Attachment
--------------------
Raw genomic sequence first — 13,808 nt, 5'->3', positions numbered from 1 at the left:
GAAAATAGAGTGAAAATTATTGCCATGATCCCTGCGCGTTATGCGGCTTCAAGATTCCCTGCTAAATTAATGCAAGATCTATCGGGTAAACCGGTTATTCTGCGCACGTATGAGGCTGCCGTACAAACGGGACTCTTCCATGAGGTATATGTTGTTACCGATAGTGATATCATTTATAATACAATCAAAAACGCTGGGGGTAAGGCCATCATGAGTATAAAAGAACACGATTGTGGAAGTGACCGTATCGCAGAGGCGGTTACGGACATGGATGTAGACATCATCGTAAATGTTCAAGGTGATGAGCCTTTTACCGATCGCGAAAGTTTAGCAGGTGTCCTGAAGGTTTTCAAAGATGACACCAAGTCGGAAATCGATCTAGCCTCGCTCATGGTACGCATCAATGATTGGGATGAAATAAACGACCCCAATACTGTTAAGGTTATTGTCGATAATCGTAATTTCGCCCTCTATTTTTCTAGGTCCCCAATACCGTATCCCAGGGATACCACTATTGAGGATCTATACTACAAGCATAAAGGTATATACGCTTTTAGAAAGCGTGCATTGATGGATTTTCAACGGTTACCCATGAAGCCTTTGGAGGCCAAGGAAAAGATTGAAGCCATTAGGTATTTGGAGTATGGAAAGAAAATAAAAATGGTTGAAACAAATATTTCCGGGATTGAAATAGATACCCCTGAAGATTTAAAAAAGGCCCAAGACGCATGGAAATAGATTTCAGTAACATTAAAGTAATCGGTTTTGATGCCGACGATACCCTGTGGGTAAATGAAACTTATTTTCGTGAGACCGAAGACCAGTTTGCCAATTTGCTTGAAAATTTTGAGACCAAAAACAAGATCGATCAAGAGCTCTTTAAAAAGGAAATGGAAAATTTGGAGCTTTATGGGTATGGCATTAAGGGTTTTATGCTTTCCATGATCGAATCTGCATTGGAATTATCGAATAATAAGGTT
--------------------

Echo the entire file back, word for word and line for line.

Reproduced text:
Raw genomic sequence first — 13,808 nt, 5'->3', positions numbered from 1 at the left:
GAAAATAGAGTGAAAATTATTGCCATGATCCCTGCGCGTTATGCGGCTTCAAGATTCCCTGCTAAATTAATGCAAGATCTATCGGGTAAACCGGTTATTCTGCGCACGTATGAGGCTGCCGTACAAACGGGACTCTTCCATGAGGTATATGTTGTTACCGATAGTGATATCATTTATAATACAATCAAAAACGCTGGGGGTAAGGCCATCATGAGTATAAAAGAACACGATTGTGGAAGTGACCGTATCGCAGAGGCGGTTACGGACATGGATGTAGACATCATCGTAAATGTTCAAGGTGATGAGCCTTTTACCGATCGCGAAAGTTTAGCAGGTGTCCTGAAGGTTTTCAAAGATGACACCAAGTCGGAAATCGATCTAGCCTCGCTCATGGTACGCATCAATGATTGGGATGAAATAAACGACCCCAATACTGTTAAGGTTATTGTCGATAATCGTAATTTCGCCCTCTATTTTTCTAGGTCCCCAATACCGTATCCCAGGGATACCACTATTGAGGATCTATACTACAAGCATAAAGGTATATACGCTTTTAGAAAGCGTGCATTGATGGATTTTCAACGGTTACCCATGAAGCCTTTGGAGGCCAAGGAAAAGATTGAAGCCATTAGGTATTTGGAGTATGGAAAGAAAATAAAAATGGTTGAAACAAATATTTCCGGGATTGAAATAGATACCCCTGAAGATTTAAAAAAGGCCCAAGACGCATGGAAATAGATTTCAGTAACATTAAAGTAATCGGTTTTGATGCCGACGATACCCTGTGGGTAAATGAAACTTATTTTCGTGAGACCGAAGACCAGTTTGCCAATTTGCTTGAAAATTTTGAGACCAAAAACAAGATCGATCAAGAGCTCTTTAAAAAGGAAATGGAAAATTTGGAGCTTTATGGGTATGGCATTAAGGGTTTTATGCTTTCCATGATCGAATCTGCATTGGAATTATCGAATAATAAGGTT